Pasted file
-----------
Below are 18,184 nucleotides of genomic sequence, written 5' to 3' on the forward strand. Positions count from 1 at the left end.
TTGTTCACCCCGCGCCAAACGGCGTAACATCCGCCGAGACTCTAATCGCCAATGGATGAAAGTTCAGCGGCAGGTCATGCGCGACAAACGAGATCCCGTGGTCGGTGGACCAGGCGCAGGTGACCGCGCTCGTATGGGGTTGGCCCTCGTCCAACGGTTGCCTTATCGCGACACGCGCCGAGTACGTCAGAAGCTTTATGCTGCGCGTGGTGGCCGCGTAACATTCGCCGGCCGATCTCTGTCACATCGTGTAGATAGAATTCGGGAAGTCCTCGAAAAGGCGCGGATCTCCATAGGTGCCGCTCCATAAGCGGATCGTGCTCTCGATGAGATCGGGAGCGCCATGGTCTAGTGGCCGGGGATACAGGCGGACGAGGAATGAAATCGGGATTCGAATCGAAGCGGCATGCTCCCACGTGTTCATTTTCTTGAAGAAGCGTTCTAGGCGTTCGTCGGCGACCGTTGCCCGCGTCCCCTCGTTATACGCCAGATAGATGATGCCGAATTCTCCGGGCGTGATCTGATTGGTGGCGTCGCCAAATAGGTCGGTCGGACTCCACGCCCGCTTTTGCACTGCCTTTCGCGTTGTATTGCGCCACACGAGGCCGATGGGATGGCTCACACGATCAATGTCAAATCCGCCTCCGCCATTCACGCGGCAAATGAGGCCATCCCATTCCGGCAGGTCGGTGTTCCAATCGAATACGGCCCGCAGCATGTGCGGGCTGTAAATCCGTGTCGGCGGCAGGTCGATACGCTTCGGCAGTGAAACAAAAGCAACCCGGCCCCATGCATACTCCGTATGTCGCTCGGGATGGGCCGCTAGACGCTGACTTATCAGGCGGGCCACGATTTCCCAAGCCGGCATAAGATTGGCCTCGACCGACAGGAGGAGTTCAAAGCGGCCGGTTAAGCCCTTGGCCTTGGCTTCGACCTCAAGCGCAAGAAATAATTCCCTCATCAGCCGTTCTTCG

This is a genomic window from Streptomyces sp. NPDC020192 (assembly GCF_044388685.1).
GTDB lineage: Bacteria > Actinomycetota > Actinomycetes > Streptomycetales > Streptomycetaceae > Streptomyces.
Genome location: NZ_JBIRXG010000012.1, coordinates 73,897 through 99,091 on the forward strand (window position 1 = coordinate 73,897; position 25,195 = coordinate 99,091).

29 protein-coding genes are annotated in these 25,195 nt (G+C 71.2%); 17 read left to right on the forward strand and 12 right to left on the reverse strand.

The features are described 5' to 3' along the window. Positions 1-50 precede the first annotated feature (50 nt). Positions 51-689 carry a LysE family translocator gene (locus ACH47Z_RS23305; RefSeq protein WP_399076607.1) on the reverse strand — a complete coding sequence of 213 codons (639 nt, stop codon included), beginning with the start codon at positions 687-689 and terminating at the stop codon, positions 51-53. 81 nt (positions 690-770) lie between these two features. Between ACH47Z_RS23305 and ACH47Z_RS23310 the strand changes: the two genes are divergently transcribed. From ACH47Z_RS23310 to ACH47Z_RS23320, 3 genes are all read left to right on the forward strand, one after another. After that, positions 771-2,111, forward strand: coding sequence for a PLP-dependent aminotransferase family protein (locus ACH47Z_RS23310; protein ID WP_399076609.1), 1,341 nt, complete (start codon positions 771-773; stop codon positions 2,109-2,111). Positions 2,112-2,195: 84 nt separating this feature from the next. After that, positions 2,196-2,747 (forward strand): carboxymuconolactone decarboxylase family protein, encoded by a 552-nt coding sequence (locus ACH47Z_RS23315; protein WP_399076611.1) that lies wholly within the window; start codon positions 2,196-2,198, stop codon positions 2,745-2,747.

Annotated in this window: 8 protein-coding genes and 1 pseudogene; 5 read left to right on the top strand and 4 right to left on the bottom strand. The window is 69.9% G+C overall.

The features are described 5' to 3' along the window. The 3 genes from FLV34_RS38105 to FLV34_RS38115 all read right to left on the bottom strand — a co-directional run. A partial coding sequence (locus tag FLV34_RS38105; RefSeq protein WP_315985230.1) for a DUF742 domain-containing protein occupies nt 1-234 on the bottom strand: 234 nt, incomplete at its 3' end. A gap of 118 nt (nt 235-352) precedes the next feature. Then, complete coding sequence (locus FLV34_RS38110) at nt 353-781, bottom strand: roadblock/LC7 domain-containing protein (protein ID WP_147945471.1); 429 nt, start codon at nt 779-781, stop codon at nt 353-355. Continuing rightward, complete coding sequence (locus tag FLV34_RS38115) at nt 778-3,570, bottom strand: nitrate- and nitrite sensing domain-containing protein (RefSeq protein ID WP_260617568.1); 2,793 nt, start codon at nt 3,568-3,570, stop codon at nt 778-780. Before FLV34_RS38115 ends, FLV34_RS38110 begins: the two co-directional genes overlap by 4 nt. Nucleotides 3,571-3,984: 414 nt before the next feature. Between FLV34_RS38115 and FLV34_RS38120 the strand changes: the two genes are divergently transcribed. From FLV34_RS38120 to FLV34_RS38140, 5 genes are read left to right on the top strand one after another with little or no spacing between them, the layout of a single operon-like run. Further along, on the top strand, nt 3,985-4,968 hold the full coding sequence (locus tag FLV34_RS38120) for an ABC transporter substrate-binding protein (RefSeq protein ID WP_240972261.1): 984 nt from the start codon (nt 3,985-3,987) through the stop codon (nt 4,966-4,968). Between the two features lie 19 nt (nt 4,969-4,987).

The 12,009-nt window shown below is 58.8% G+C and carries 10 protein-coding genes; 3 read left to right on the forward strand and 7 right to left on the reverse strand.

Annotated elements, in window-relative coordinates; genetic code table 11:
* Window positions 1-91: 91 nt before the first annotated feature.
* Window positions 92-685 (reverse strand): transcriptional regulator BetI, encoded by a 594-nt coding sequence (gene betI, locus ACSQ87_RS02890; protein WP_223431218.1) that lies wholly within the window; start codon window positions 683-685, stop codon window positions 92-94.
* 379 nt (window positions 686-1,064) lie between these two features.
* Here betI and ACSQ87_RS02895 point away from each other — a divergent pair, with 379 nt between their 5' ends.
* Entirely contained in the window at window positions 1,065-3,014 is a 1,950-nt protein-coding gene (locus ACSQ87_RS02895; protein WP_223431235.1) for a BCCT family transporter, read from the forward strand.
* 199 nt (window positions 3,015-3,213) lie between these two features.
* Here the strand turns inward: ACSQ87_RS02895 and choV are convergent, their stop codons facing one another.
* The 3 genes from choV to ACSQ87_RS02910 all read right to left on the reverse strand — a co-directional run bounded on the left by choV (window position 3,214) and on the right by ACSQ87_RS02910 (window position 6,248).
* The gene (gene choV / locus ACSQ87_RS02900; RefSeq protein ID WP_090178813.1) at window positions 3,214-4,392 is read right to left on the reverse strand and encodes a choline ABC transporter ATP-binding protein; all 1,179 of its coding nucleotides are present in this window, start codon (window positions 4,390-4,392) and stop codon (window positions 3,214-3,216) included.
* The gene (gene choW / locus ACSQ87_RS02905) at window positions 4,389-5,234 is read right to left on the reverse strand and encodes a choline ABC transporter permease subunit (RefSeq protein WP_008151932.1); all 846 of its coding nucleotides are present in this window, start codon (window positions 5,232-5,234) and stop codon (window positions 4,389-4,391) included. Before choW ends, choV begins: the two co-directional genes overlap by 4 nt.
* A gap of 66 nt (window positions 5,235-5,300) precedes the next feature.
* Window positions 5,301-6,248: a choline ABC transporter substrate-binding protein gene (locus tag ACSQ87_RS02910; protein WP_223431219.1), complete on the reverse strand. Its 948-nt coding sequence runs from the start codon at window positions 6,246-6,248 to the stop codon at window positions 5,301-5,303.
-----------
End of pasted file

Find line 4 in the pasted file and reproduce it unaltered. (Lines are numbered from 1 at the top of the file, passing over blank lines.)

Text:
GTDB lineage: Bacteria > Actinomycetota > Actinomycetes > Streptomycetales > Streptomycetaceae > Streptomyces.